A Multiplexer is a combinational circuit that accepts multiple data inputs or signals and provides a single output. Because of its ability to select one signal out of many inputs, a Multiplexer is also called a Many-to-one circuit. It is often denoted as “MUX” in logic boards as an abbreviation.
With the advancements in Automation, IoT, and multiple sensor-driven electronics, data from complex devices must be sorted and transmitted at a higher speed on a single shared medium or device. The combined signal should then be processed to pinpoint and select the data as required by the application. Thanks to MUX, the industry can now take any number of inputs and select lines based on pre-set codes. Because of its ability to accept analog and digital signals, and its fast digital signal switching capability, MUX is recognized as a crucial component within the communication system, with applications ranging from signal routing, data communications, and data bus control.
A MUX functions as a multiple-input, single-output switch and can be designed with various inputs-output configurations according to the application. To select and control the input lines (at a pre-set time or condition), MUX contains the “Selection” line(s). Selection lines are fed with the controlling code as Binary input to select a particular input line. The output will be one of the inputs given to MUX, as decided by selection lines.
The design of a MUX with the number of input and selection lines should follow the equation . M indicates the number of selection lines, and N indicates the number of input lines or channels. For example, if a communication system has four inputs and a single output configuration, four-to-one (4:1) MUX can be selected. Similarly, a multiplexer with an 8:2 configuration can be selected for an eight-channel input and two-channel output. However, the selection should follow the equation mentioned above.
Due to its ability to select a defined input signal at a preset time or code controls. Within a MUX, several input signals share a single transmission conductor, often a copper wire or fiber optic cable, and the conversion is from Parallel to Serial. A Demultiplexer has an opposite function and converts signals from Serial to Parallel. Modern MUXs can also be integrated with Demultiplexers. The advantage is that only one serial data line will be required instead of multiple parallel data lines. With DeMUX, multiplexers are sometimes called “data selectors” as they select the data to the line.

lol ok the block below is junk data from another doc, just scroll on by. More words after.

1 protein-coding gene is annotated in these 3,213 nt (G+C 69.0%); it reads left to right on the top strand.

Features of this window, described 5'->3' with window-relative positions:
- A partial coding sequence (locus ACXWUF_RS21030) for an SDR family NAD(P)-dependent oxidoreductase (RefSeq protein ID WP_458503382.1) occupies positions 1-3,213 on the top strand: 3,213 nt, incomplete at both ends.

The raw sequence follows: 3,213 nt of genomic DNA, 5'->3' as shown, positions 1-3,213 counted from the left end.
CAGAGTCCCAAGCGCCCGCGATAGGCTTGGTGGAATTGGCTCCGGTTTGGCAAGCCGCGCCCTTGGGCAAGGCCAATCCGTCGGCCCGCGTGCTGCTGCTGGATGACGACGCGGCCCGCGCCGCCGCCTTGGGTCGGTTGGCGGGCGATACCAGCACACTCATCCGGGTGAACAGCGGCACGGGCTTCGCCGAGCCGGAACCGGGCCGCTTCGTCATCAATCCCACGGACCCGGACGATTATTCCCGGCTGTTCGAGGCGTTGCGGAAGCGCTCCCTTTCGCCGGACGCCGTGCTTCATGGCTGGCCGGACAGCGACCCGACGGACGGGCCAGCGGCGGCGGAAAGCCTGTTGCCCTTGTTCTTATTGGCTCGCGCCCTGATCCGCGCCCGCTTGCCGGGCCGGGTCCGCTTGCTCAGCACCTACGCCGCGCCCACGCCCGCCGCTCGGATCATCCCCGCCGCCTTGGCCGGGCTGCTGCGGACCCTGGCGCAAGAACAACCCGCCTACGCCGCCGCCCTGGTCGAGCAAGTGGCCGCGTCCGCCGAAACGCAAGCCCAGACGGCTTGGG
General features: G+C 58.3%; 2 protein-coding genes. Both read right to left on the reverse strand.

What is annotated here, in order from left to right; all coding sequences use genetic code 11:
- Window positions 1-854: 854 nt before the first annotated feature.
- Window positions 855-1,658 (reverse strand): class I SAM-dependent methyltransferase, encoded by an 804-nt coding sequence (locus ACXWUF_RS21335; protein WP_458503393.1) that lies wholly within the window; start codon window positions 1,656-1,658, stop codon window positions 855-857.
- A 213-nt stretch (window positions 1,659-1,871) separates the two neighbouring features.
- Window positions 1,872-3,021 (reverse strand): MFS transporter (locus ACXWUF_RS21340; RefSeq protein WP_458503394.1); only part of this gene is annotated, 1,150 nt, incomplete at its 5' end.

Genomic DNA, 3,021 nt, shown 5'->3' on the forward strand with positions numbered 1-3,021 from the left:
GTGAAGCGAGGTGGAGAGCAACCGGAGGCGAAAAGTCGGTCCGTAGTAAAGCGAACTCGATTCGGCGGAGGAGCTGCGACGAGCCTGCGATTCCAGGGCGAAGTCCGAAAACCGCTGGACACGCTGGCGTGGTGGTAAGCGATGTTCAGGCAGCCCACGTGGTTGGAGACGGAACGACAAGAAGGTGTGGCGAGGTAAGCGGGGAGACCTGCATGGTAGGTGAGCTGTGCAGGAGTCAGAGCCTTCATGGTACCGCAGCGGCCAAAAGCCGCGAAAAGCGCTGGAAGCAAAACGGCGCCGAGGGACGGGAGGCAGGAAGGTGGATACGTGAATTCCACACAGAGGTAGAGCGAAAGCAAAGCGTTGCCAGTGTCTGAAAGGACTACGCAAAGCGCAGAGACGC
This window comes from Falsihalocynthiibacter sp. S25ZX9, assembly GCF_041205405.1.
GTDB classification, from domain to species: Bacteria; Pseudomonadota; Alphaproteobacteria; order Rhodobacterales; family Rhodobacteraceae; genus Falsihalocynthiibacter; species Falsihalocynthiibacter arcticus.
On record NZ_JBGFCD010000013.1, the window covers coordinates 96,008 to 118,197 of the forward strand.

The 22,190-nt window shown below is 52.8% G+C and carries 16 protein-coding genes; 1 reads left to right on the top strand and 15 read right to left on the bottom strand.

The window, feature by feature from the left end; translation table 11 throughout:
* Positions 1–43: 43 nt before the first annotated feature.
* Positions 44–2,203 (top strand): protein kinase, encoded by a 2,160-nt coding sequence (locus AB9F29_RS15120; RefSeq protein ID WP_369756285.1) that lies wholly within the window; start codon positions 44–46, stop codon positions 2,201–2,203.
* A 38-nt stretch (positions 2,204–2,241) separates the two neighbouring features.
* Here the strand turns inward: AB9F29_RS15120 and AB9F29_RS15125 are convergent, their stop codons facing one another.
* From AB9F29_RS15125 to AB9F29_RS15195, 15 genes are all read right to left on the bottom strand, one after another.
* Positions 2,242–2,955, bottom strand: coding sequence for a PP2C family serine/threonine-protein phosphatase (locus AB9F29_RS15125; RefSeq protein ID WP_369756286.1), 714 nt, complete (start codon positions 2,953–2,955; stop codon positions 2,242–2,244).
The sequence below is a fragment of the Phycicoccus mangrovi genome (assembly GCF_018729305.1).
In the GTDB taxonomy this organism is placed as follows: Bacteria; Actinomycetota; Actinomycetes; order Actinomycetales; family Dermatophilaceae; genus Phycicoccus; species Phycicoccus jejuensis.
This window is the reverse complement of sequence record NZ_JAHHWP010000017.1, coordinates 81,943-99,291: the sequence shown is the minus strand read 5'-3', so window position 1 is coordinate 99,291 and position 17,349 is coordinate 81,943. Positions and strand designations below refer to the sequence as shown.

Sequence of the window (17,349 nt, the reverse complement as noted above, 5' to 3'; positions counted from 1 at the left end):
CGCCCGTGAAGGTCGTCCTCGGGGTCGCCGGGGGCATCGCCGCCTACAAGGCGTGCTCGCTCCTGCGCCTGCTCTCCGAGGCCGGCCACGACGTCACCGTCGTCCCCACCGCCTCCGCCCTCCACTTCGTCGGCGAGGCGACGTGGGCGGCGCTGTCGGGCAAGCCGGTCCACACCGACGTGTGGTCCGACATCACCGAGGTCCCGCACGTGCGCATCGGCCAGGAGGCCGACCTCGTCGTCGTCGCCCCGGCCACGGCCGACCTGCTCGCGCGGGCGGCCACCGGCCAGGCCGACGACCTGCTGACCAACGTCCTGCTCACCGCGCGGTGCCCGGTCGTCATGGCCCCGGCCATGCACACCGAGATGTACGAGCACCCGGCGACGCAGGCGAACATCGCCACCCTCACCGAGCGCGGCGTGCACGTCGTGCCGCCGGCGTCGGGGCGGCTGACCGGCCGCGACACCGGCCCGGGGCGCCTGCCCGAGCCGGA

For any transmission channel, based on its application and use, there are two ways a signal bandwidth can be used – either by dividing the available bandwidth into wavelength or frequency spectrums or allocating all the available bandwidth to each channel for a fixed discrete period. Broady, these two techniques are grouped as Analog and Digital, as explained in Figure 1.
Figure1: Multiplexer Types
Frequency Division Multiplexing (FDM): Uses various frequencies to combine data streams over a MUX or a medium for communication purposes. Example of FDM: Television Transmitters.
Wavelength Division Multiplexing (WDM): An equivalent of FDM optical, WDM is an analog multiplexing technique mixing input signals of various frequencies through light signals and transmitted across to the receiver. Example of WDM: SONET or Synchronous optical networks.
Time Division Multiplexing (TDM): TDM is a method of transmitting and receiving signals over a common signal path using synchronized switches at the ends of transmission lines. Digital telephony is a typical application of the TDM multiplexing technique.
Due to continual progress in lowering supply voltage, incorporating fault-protected inputs, clamping the output voltage, and reducing the switch resistances, Multiplexers have gained popularity and are proliferating. The latest of these advances is the inclusion of precision resistors to allow two-point calibration of gain and offset in precision data-acquisition systems. MUXes have thus gained prominence and are widely adopted as a piece of critical equipment in communication systems. And it is equally important to maintain the condition of MUX by calibrations and condition monitoring.
Industrial standards and MUX calibration procedures have laid out parameters sensitivity and acceptance criteria as follows:
Though multiplexer (MUX) usage seems straightforward, the equipment needs to be calibrated and maintained following OEM operation guidelines. To comply with international standards, an annual calibration process should support the repeatability and accuracy of Multiplexers.
e2b calibration offers industry-leading ISO-certified multiplexer calibration services. Our labs are ISO/IEC 17025 accredited and operated by a team of qualified calibration experts to test and calibrate your multiplexers. Our verifiable services are unmatched in the industry. We are registered with ANAB. We are also ANSI/NCSL Z540-1-1994 certified. We have the NIST Traceable Wide scope of ISO/IEC 17025 accreditation. Contact e2b calibration for all your equipment calibration needs.